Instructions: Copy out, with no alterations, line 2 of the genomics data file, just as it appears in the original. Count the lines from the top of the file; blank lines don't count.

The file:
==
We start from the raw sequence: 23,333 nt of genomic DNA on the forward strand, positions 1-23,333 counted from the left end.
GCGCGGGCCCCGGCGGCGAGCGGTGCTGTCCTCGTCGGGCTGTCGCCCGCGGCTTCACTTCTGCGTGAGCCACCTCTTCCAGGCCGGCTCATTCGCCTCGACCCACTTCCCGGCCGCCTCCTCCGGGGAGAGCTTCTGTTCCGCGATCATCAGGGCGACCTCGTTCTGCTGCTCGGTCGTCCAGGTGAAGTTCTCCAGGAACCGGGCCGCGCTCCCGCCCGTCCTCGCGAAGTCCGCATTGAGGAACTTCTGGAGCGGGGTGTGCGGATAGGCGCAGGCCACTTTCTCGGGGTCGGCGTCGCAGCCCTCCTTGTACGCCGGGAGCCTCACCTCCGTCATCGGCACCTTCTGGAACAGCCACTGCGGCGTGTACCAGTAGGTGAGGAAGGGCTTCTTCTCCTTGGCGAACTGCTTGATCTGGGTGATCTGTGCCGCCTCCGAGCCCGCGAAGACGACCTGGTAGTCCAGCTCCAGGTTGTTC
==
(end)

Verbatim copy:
GCGCGGGCCCCGGCGGCGAGCGGTGCTGTCCTCGTCGGGCTGTCGCCCGCGGCTTCACTTCTGCGTGAGCCACCTCTTCCAGGCCGGCTCATTCGCCTCGACCCACTTCCCGGCCGCCTCCTCCGGGGAGAGCTTCTGTTCCGCGATCATCAGGGCGACCTCGTTCTGCTGCTCGGTCGTCCAGGTGAAGTTCTCCAGGAACCGGGCCGCGCTCCCGCCCGTCCTCGCGAAGTCCGCATTGAGGAACTTCTGGAGCGGGGTGTGCGGATAGGCGCAGGCCACTTTCTCGGGGTCGGCGTCGCAGCCCTCCTTGTACGCCGGGAGCCTCACCTCCGTCATCGGCACCTTCTGGAACAGCCACTGCGGCGTGTACCAGTAGGTGAGGAAGGGCTTCTTCTCCTTGGCGAACTGCTTGATCTGGGTGATCTGTGCCGCCTCCGAGCCCGCGAAGACGACCTGGTAGTCCAGCTCCAGGTTGTTC